Each year as the months begin to get colder and the calendar turns from fall to winter, we see and hear adverts encouraging us to get the flu shot, a booster that is supposed to give us protection from the strains of the influenza virus. Much controversy surrounds the shot and its advantages and disadvantages so before making a decision it is best to educate yourself on the pro’s and con’s of the shot.


The flu vaccine, while protecting you from the flu dormant in your shot, can also protect you from mutations of the flu virus. However, while you may still contract it, it can mean you’ll have a less severe case. The population above 65 years old are the most at risk of hospitalization and even death from flu. Getting the flu shot each year cuts the risk by 60 percent of the general population contracting the disease and could save lives.

The flu shot will keep you on top of your game and ready and able to continue to balance work and family life effectively but for those of you scared of needles, flu shots can now be provided by a nasal spray, so you’ll have no excuse.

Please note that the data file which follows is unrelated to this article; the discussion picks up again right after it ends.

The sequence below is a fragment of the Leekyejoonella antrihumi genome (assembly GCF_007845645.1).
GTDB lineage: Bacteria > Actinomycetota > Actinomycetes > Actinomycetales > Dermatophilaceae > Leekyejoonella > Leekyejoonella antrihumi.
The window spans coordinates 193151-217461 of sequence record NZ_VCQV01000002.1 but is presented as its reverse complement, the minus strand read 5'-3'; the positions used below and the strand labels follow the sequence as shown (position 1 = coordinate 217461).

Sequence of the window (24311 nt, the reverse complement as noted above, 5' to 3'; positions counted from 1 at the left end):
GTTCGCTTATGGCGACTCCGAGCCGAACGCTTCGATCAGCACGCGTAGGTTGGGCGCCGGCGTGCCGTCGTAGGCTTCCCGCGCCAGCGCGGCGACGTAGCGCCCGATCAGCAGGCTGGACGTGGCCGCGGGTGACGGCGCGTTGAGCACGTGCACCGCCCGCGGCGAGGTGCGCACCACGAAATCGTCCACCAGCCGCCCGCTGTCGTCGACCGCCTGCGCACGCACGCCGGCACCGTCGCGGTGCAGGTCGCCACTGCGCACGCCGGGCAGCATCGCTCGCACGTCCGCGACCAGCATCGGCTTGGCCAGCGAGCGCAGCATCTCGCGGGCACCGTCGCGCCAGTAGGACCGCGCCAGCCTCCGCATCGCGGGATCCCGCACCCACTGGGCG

The flu shot, although protecting you from a nasty virus, can sometimes have side effects that come with it. Aches, swelling or redness at the injection site are quite common but should ease soon after the injection. Although cases are rare, more serious health issues have occurred due to the flu shot. Breathing problems, increased heart rate and wheezing are symptoms that sometimes arise due to allergic reaction. Anyone with an allergy to eggs cannot take the shot.

Any flu shot can take up to two weeks to create an active defense in your body while there are various strains of flu, so the shot that you are given may not work. Even then, those who have had the flu shot may still contract it based on varying conditions, such as age and health factors.

Getting the flu shot is a personal decision and while some may feel pressured into getting it, especially in the workplace or at school, there are certain things that need to be taken into consideration before doing so. If you have any doubts about the pro’s and con’s for you or your children, contact your local GP to attain some more detailed information.